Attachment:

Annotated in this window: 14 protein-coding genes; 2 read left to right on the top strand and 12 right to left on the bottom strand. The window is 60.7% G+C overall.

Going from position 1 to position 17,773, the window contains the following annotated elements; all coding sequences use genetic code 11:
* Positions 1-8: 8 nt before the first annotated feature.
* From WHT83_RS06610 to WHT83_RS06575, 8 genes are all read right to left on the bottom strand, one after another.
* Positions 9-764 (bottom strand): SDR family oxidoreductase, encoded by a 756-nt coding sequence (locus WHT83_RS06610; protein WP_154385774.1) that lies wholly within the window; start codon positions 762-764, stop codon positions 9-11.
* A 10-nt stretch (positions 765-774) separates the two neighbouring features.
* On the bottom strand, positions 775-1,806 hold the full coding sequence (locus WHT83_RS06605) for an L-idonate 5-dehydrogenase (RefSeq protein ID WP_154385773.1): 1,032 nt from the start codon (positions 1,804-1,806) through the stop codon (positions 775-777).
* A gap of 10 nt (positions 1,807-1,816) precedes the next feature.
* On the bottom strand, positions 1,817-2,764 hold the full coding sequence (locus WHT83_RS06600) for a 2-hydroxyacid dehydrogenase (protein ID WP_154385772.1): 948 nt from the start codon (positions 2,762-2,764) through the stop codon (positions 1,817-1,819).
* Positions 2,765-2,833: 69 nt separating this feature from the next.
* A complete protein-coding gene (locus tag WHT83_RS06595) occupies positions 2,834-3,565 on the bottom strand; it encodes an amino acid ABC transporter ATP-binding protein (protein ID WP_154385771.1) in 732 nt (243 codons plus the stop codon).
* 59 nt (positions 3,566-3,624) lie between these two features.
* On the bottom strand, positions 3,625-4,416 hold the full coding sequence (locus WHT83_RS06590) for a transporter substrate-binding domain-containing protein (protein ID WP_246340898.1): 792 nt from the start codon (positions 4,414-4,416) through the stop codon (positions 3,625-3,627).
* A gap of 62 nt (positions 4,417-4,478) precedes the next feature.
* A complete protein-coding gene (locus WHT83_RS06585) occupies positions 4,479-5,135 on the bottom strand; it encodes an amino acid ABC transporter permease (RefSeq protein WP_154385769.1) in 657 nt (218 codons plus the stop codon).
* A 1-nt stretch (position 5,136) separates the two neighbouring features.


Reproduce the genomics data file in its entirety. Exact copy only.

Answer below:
Annotated in this window: 14 protein-coding genes; 2 read left to right on the top strand and 12 right to left on the bottom strand. The window is 60.7% G+C overall.

Going from position 1 to position 17,773, the window contains the following annotated elements; all coding sequences use genetic code 11:
* Positions 1-8: 8 nt before the first annotated feature.
* From WHT83_RS06610 to WHT83_RS06575, 8 genes are all read right to left on the bottom strand, one after another.
* Positions 9-764 (bottom strand): SDR family oxidoreductase, encoded by a 756-nt coding sequence (locus WHT83_RS06610; protein WP_154385774.1) that lies wholly within the window; start codon positions 762-764, stop codon positions 9-11.
* A 10-nt stretch (positions 765-774) separates the two neighbouring features.
* On the bottom strand, positions 775-1,806 hold the full coding sequence (locus WHT83_RS06605) for an L-idonate 5-dehydrogenase (RefSeq protein ID WP_154385773.1): 1,032 nt from the start codon (positions 1,804-1,806) through the stop codon (positions 775-777).
* A gap of 10 nt (positions 1,807-1,816) precedes the next feature.
* On the bottom strand, positions 1,817-2,764 hold the full coding sequence (locus WHT83_RS06600) for a 2-hydroxyacid dehydrogenase (protein ID WP_154385772.1): 948 nt from the start codon (positions 2,762-2,764) through the stop codon (positions 1,817-1,819).
* Positions 2,765-2,833: 69 nt separating this feature from the next.
* A complete protein-coding gene (locus tag WHT83_RS06595) occupies positions 2,834-3,565 on the bottom strand; it encodes an amino acid ABC transporter ATP-binding protein (protein ID WP_154385771.1) in 732 nt (243 codons plus the stop codon).
* 59 nt (positions 3,566-3,624) lie between these two features.
* On the bottom strand, positions 3,625-4,416 hold the full coding sequence (locus WHT83_RS06590) for a transporter substrate-binding domain-containing protein (protein ID WP_246340898.1): 792 nt from the start codon (positions 4,414-4,416) through the stop codon (positions 3,625-3,627).
* A gap of 62 nt (positions 4,417-4,478) precedes the next feature.
* A complete protein-coding gene (locus WHT83_RS06585) occupies positions 4,479-5,135 on the bottom strand; it encodes an amino acid ABC transporter permease (RefSeq protein WP_154385769.1) in 657 nt (218 codons plus the stop codon).
* A 1-nt stretch (position 5,136) separates the two neighbouring features.